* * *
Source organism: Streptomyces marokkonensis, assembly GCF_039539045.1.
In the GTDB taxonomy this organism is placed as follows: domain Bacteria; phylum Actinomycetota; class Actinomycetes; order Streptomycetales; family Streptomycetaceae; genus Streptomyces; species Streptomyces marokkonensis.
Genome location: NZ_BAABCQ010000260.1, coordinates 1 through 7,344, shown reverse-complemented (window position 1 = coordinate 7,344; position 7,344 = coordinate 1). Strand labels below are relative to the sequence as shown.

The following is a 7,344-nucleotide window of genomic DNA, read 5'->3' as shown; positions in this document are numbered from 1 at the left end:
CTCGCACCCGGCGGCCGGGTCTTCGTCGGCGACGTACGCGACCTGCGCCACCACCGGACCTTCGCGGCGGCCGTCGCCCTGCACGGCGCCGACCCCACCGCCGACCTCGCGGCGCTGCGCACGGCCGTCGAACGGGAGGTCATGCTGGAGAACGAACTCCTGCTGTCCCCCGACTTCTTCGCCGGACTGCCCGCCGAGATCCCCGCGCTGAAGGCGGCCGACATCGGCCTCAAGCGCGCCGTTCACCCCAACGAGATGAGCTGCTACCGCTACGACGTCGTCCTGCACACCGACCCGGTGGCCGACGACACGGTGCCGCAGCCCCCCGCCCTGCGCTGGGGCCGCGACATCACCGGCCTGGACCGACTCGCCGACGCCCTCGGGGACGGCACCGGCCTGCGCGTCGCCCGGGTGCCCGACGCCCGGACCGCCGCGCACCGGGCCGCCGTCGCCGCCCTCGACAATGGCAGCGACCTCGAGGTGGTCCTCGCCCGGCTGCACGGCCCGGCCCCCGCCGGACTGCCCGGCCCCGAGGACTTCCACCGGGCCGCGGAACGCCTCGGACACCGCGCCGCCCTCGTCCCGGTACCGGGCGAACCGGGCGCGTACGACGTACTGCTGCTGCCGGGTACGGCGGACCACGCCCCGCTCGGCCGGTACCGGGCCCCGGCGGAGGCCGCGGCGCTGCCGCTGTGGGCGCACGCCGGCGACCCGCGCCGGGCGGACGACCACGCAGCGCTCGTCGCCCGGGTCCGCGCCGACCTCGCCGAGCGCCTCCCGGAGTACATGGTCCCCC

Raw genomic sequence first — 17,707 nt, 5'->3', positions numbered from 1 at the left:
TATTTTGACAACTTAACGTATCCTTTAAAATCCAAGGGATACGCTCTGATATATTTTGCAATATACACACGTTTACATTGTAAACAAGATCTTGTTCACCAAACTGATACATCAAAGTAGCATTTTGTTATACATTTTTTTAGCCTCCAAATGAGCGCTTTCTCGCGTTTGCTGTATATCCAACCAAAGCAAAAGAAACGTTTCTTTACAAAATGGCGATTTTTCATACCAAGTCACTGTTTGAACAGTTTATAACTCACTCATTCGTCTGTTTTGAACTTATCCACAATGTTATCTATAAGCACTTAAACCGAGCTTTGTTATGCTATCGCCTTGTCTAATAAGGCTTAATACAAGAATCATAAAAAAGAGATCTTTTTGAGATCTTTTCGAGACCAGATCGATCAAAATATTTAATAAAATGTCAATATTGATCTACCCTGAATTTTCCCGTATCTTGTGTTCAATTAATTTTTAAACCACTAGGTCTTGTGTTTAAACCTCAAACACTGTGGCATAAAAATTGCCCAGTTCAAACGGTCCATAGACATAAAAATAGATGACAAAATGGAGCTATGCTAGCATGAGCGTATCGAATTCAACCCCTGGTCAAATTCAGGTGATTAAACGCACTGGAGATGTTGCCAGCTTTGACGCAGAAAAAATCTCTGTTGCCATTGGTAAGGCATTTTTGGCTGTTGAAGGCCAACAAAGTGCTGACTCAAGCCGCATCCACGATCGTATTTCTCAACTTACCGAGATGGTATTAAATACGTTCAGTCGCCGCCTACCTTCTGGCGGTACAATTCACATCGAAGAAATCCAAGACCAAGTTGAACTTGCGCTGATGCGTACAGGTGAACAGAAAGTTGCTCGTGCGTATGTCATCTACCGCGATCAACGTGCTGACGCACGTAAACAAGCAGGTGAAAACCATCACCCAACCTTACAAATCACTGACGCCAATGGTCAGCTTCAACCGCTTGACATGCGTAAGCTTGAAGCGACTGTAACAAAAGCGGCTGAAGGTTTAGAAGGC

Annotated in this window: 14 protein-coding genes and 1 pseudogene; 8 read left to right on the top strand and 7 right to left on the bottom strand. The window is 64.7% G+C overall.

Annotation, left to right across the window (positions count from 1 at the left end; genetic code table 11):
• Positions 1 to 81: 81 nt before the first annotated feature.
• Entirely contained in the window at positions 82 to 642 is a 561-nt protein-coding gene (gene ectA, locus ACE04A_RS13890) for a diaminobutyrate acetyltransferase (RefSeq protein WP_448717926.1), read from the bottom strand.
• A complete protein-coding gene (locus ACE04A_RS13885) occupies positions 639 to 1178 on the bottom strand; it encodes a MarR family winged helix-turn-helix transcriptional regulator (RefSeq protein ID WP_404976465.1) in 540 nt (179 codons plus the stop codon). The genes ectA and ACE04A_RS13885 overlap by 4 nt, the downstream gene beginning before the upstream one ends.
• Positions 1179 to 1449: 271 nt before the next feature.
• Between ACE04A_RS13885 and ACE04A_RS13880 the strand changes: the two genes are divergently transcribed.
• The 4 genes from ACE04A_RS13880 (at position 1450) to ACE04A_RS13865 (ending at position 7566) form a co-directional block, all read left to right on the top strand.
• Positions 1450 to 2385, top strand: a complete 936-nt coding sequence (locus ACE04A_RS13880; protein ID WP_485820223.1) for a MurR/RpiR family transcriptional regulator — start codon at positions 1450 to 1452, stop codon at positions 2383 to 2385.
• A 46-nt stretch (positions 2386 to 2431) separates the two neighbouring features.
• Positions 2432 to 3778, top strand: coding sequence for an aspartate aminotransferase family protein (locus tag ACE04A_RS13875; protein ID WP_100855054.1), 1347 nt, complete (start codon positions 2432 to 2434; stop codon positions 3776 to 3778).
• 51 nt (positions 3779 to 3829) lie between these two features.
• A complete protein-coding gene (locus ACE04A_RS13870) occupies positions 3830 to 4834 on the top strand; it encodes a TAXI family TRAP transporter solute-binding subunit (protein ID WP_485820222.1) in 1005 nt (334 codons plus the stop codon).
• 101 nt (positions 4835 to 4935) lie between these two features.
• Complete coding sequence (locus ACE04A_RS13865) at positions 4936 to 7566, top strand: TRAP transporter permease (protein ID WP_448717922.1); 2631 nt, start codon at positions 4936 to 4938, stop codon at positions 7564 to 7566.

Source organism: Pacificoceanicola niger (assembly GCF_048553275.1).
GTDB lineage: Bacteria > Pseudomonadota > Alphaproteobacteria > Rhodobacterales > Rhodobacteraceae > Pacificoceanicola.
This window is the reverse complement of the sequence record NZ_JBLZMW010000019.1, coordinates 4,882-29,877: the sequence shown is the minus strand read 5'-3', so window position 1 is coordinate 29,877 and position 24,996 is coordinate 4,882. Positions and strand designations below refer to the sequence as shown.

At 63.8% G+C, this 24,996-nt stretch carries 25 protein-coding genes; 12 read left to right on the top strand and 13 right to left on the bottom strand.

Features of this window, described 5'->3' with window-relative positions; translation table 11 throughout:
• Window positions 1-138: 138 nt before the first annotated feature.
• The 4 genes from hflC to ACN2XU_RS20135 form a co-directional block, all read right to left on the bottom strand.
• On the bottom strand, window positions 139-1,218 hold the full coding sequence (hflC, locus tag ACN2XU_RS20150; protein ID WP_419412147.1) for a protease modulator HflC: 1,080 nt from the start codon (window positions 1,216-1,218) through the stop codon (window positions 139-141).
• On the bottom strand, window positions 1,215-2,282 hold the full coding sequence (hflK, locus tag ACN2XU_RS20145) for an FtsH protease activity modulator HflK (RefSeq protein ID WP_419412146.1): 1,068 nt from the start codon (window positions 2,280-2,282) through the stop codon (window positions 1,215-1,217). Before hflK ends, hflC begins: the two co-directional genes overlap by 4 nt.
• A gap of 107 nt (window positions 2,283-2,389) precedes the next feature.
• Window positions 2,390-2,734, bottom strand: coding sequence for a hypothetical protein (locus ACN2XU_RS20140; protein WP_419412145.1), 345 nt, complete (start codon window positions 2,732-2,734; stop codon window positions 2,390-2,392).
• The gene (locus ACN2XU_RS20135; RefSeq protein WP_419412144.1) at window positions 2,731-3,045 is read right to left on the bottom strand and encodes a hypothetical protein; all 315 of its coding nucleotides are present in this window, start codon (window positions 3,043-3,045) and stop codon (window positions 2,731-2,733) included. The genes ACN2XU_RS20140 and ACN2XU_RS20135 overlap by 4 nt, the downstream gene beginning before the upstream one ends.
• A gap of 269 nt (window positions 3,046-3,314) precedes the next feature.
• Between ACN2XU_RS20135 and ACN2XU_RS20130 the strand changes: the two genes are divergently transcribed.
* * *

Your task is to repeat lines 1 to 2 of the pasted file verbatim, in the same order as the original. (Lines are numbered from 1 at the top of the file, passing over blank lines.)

Source organism: Streptomyces marokkonensis, assembly GCF_039539045.1.
In the GTDB taxonomy this organism is placed as follows: domain Bacteria; phylum Actinomycetota; class Actinomycetes; order Streptomycetales; family Streptomycetaceae; genus Streptomyces; species Streptomyces marokkonensis.